Checking the inputs of your R functions

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Are you, like we were, tired of filling your functions with argument checking code that sometimes ends up being longer that the core of the function itself? Are you trying to find what is the most efficient approach to check inputs easily and without forgetting any edge cases? Read about our exploration into the various ways to check your function inputs in R in this blog post. And please share your own tips and discoveries in the comment section!

Introduction: the dangers of not checking function inputs

R functions and R packages are a convenient way to share code with the rest of the world but it is generally not possible to know how, or with what precise aim in mind, others will use your code. For example, they might try to use it on objects that your function was not designed for. Let’s imagine we have written a short function to compute the geometric mean:

geometric_mean <- function(...) {

When you tested the function yourself, everything seemed fine:

geometric_mean(2, 8)
[1] 4

geometric_mean(4, 1, 1/32)
[1] 0.5

But a different person using your function might expose it to situations it was not prepared to handle, resulting in cryptic errors or undefined behaviour:

# Input with factors instead of numerics
geometric_mean(factor(2), 8)
Error in Summary.factor(structure(1L, .Label = "2", class = "factor"), : 'prod' not meaningful for factors

# Input with negative values
geometric_mean(-1, 5)
[1] NaN

# Input with NAs
geometric_mean(2, 8, NA)
[1] NA

Or worse, it could give an incorrect output:

geometric_mean(c(2, 8))
[1] 16

Because of this, you need to make sure you return clear errors whenever your functions receives input it was not designed for. In this blog post, we review a range of approaches to help you check your function inputs and discuss some potential future developments.

Pre-requisite: thoroughly document your argument types

You can notice from the simple example above that it’s easy to pass invalid inputs to the geometric_mean() function because we didn’t provide any documentation on what is or isn’t a valid input. We won’t go into details here but the roxygen2 package provides a convenient way to generate documentation for R functions. Try to be as precise as possible when describing the required format for your inputs 1.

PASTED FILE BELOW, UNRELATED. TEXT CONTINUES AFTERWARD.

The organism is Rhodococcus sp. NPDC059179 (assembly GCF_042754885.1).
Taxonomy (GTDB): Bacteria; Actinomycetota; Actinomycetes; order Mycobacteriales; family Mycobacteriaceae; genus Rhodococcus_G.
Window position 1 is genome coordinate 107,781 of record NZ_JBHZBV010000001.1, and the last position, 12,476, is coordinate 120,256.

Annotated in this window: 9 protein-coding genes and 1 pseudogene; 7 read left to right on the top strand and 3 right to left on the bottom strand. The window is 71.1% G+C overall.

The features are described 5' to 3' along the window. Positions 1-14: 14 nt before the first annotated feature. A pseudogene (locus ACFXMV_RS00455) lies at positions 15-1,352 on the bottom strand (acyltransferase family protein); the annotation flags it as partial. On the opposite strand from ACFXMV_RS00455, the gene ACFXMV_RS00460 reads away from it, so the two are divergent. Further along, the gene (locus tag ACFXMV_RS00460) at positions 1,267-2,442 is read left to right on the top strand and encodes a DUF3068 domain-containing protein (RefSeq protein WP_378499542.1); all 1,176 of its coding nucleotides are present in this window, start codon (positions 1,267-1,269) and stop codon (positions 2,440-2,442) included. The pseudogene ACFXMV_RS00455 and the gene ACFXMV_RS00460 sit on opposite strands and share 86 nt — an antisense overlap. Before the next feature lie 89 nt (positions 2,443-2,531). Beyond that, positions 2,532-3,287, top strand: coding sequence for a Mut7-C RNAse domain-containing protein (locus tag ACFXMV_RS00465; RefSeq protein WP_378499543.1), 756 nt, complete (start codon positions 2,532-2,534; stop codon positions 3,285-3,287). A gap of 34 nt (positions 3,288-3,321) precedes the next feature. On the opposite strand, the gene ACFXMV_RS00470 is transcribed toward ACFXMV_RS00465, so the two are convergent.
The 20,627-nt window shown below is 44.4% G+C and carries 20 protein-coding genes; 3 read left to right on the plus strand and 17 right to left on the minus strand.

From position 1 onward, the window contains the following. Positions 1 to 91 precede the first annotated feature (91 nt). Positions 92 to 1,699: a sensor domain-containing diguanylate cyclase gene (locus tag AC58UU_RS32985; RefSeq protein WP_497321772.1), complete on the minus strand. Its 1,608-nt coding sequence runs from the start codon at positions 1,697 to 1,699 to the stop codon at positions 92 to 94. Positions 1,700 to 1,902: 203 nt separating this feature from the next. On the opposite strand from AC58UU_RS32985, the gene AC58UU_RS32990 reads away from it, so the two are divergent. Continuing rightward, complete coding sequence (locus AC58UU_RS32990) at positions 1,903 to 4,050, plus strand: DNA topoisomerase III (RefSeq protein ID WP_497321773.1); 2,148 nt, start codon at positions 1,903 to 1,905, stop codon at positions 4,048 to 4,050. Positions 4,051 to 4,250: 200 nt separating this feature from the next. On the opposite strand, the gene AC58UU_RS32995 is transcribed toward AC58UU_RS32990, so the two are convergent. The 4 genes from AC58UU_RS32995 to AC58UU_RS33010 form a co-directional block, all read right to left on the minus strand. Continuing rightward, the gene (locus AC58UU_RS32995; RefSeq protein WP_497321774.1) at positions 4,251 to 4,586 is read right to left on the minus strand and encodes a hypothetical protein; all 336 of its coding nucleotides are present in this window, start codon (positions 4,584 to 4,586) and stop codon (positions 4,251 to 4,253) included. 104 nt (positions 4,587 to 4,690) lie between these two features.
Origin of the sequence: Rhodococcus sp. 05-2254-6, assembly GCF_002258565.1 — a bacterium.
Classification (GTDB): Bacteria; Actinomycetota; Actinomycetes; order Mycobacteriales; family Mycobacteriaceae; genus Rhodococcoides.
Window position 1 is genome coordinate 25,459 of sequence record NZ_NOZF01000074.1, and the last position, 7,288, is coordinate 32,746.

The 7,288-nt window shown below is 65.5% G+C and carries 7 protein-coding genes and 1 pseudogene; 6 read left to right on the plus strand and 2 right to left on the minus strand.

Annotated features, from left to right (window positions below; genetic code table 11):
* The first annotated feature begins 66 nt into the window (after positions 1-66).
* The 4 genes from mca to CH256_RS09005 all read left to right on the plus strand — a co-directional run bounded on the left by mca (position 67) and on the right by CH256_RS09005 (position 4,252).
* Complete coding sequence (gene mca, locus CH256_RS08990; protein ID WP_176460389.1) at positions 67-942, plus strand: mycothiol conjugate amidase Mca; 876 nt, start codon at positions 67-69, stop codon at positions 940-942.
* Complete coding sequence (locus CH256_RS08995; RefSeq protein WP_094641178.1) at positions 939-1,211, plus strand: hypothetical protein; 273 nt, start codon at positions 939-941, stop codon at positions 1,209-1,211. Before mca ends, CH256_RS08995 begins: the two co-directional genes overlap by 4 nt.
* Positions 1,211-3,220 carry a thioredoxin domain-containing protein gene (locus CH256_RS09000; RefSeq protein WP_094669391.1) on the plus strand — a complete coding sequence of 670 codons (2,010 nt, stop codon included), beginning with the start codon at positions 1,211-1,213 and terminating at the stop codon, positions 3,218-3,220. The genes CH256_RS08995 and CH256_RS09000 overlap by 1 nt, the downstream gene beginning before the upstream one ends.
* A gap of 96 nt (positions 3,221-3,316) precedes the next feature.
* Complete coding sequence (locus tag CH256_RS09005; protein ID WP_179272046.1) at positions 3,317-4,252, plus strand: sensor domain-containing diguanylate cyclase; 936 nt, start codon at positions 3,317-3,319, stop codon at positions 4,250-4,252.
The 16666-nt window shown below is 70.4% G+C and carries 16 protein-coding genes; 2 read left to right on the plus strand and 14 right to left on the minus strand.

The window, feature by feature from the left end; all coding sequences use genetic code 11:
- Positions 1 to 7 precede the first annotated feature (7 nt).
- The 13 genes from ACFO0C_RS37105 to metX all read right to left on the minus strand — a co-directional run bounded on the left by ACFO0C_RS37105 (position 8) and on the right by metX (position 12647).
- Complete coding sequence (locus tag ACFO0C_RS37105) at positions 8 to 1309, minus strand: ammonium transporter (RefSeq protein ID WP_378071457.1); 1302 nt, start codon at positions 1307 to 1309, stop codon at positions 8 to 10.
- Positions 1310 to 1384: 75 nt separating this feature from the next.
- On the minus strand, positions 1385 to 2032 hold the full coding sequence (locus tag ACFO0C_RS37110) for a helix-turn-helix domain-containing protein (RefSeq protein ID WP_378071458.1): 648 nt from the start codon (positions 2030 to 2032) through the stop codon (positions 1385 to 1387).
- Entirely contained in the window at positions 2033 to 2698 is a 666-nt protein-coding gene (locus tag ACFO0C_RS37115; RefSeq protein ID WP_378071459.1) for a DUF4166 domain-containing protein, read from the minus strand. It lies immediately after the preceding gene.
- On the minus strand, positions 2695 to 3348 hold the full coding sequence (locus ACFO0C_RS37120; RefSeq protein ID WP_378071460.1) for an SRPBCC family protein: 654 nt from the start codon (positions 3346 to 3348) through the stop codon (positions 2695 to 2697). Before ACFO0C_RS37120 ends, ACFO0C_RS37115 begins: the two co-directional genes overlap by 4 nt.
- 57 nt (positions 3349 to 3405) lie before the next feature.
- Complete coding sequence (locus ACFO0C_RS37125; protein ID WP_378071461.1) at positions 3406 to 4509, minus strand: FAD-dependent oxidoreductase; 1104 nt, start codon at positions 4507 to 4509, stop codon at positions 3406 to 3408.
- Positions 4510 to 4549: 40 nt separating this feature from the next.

#' @param name A character of length one with the name of the person to greet
say_hello <- function(name) {
  paste("Hello", name)

Adding any kind of argument checking in the absence of good documentation would be vain and very frustrating for your users as they would have to figure out what is or isn’t valid by trial and error.

Checking function inputs using base R


If the input can only take specific values, the base function match.arg() can also prove useful:

match.arg(arg = "R", choices = c("R", "python"))
[1] "R"

match.arg(arg = "javascript", choices = c("R", "python"))
Error in match.arg(arg = "javascript", choices = c("R", "python")): 'arg' should be one of "R", "python"

But the real power of the match.arg() function comes from the fact that choices can be automatically obtained in the context of a function. The default choice is then always the first element:

choose_language <- function(language = c("R", "python")) {
  # Equivalent to `match.arg(language, c("R", "python"))
  language <- match.arg(language)
  paste("I love", language)

[1] "I love R"

[1] "I love R"

Error in match.arg(language): 'arg' should be one of "R", "python"

We are getting out of the realm of base R but it is worth mentioning that match.arg() has an equivalent in the tidyverse with a more consistent design and coloured output: rlang::arg_match().


There is a another, more general, built-in mechanism to check input values in base R: stopifnot(). You can see it used throughout R source code. As its name suggests, it will stop the function execution if an object does not pass some tests.

say_hello <- function(name) {
  paste("Hello", name)

[1] "Hello Bob"
Error in say_hello(404): is.character(name) is not TRUE

However, as you can see in this example, the error message is not in plain English but contains some code instructions. This can hinder understanding of the issue.

Because of this, stopifnot() was improved in R 4.0.0:

stopifnot() now allows customizing error messages via argument names, thanks to a patch proposal by Neal Fultz in PR#17688.

This means we can now provide a clearer error message directly in stopifnot() 2:

say_hello <- function(name) {
  stopifnot("`name` must be a character." = is.character(name))
  paste("Hello", name)

Error in say_hello(404): `name` must be a character.

This is clearly a really great improvement to the functionality of base R. However, we can see from this example that we could create the error message programmatically based on the contents of the test. Each time we test if the object is of class_X and this is not true, we could throw an error saying something like “x must of a class_X”. This way, you don’t have to repeat yourself which is generally a good aim 3. This becomes necessary when you start having many input checks in your function or in your package.